- Marketing organizations must understand the interdependence of processes, competencies and technologies
- Marketing operations and technology leaders must engage stakeholders who require tech solutions to define objectives and desired future capabilities
- Addressing process and competency gaps will ensure the success of new technology solutions
There is a tried-and-true method for determining how to optimize business functions: examine how to develop your people, processes and technology. Unfortunately, this is not a lesson that has been learned by some who are tasked with buying marketing technology today.
When thinking about acquiring new technology, keep in mind that marketing never starts with a clean slate. Two typical drivers for marketing technology planning are the annual planning process and periodic technology assessments, which are often conducted before planning cycles. In both cases, marketing must assess its priorities and examine the technologies that currently support them. At SiriusDecisions, we work with many clients that regularly conduct technology audits to identify areas that require significant system enhancements, replacements or all-new investments to meet their needs. With these planning considerations in mind, the next step is to conduct a gap analysis between your current state and future needs before making final decisions on the technology. The following steps will refine your focus for technology planning and likely even yield unexpected results:
Step one: identify stakeholders. For each new marketing priority being addressed, identify the critical processes that are supported by technology. For each of these processes, engage stakeholders in a discovery activity to define the objectives and desired future state.
Step two: determine desired functional capabilities. Identify the proposed functional capabilities required to deliver the desired outcomes; it’s too early to focus on technology features at this point. To quickly gain consensus on key issues, conduct the discovery either in group sessions or through personal interviews with each stakeholder.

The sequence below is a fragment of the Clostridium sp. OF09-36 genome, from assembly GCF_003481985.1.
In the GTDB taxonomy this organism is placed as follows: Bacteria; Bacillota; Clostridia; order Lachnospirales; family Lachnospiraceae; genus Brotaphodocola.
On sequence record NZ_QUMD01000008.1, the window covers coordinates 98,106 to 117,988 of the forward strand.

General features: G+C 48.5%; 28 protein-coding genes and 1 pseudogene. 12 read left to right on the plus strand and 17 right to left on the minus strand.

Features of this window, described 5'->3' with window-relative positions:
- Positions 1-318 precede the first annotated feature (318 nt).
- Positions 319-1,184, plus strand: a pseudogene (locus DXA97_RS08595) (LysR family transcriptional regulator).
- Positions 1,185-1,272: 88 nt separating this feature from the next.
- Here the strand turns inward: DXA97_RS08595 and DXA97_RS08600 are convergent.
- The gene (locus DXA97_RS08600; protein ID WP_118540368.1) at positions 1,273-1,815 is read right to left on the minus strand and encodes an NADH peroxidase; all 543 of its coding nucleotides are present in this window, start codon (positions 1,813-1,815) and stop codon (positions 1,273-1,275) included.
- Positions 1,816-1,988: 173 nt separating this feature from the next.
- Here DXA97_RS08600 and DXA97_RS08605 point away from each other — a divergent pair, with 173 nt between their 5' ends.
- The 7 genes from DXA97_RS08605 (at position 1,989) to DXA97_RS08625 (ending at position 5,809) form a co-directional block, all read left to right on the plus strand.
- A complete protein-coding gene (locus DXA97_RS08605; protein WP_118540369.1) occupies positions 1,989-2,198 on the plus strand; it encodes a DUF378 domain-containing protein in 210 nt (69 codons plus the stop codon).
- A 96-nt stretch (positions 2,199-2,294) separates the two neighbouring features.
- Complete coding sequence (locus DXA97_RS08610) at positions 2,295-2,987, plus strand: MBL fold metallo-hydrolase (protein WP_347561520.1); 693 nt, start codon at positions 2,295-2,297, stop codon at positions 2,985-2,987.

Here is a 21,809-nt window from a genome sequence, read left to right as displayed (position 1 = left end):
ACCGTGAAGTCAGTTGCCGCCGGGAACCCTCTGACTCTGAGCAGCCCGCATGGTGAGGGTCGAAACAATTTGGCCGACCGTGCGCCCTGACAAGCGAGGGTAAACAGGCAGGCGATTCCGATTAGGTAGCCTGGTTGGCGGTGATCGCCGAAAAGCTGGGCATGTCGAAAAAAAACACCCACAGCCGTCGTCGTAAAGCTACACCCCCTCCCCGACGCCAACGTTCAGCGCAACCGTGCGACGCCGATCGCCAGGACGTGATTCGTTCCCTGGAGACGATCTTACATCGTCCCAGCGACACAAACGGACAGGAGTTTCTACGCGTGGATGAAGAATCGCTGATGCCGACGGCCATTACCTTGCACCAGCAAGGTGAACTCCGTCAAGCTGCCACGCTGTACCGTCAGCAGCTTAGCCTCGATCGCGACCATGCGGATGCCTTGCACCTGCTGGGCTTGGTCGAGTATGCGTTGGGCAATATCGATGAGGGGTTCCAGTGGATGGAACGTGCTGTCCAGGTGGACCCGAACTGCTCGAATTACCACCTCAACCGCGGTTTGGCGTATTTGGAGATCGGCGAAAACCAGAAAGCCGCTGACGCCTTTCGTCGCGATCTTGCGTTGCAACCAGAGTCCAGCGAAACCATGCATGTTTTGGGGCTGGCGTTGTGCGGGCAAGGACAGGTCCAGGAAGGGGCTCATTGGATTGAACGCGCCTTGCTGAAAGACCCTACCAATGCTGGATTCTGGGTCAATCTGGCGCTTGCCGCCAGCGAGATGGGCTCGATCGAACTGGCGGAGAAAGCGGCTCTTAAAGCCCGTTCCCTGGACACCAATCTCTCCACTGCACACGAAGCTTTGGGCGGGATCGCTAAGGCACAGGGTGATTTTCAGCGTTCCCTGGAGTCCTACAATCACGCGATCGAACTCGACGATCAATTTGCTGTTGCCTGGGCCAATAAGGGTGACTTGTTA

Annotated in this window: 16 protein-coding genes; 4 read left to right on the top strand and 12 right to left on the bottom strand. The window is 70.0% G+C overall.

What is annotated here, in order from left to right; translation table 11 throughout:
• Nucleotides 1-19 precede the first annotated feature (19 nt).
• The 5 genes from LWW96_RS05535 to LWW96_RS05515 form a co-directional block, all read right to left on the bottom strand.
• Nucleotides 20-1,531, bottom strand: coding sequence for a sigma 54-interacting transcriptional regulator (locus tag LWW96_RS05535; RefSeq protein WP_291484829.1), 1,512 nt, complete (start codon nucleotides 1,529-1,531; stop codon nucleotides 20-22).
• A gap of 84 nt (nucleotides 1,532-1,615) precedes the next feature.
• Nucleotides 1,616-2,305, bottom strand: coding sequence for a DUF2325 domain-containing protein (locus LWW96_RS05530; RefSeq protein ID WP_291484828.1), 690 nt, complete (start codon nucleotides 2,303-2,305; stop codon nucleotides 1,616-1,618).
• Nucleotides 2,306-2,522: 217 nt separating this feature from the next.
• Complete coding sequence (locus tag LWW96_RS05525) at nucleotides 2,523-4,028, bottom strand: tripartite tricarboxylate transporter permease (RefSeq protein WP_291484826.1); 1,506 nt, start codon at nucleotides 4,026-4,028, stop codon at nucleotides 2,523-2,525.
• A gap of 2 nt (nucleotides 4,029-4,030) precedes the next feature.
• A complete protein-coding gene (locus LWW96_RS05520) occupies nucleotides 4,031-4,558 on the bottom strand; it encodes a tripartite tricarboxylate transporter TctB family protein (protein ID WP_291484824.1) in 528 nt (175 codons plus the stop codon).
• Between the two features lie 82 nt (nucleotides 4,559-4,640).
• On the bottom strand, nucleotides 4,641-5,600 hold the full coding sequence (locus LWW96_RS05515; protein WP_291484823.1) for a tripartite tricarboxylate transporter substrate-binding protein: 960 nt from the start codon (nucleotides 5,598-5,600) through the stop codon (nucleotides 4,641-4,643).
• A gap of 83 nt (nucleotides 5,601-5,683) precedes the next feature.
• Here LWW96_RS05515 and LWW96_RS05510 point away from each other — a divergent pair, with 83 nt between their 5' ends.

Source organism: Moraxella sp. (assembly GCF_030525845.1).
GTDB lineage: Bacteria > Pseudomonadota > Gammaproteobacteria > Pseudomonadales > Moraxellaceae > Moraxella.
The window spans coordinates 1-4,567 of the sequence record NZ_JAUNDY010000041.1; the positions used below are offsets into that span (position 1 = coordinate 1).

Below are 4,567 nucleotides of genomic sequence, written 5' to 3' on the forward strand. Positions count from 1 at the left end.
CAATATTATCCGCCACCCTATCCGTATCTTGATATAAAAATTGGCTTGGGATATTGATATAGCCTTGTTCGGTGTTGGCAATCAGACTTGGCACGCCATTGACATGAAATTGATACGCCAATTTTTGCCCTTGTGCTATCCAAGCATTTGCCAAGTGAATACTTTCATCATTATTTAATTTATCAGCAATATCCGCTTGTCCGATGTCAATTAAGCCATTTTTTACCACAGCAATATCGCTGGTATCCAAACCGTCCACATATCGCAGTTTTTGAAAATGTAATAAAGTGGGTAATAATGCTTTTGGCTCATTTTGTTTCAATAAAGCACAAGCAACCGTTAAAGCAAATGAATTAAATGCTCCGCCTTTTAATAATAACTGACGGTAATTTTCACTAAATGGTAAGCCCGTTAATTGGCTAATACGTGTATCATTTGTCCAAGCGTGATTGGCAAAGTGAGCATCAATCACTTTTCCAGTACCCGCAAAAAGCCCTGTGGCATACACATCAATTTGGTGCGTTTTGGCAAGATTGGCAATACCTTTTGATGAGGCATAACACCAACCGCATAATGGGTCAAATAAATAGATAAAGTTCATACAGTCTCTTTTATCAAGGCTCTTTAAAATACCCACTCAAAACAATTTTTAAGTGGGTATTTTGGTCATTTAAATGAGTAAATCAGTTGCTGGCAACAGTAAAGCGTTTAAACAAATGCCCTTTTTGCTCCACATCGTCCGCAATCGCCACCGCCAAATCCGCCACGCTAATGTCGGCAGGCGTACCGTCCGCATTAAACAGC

Step three: conduct the gap analyses. The objective of the gap analysis is to compare the desired future state to the current state in the context of a holistic view of the interdependence of processes, competencies and technology. It’s important to look at each to determine how the organization can best address the gap. Do new processes need to be fixed or established? Does the organization have the staff and skills to make the capabilities happen?
Step four: summarize findings and initial recommendations. Create a deliverable that documents the gaps that exist between the desired functional capabilities and the current state. The completed analysis should describe the status of how the current set of processes, competencies and technology supports those capabilities. In addition, make initial recommendations to address the gaps, and indicate the difficulty of taking those actions.
As b-to-b organizations grow and conduct technology planning to support new priorities, analyzing process, competency and technology gaps is only the first step. The next step in technology planning is to solicit proposals that directly address the functional gaps.
The gap analysis also has long-term planning benefits, as it will reveal gaps and technology needs that cannot be addressed in the current planning cycle. Therefore, as part of an ongoing discipline of technology optimization, each planning period should revisit the findings of previous gap analyses.
Join us in Austin for the second annual SiriusDecisions Technology Exchange! Register for the only b-to-b conference that focuses on how technology can – and should – be used in sales, marketing and product organizations to enhance alignment and develop your optimized technology stack.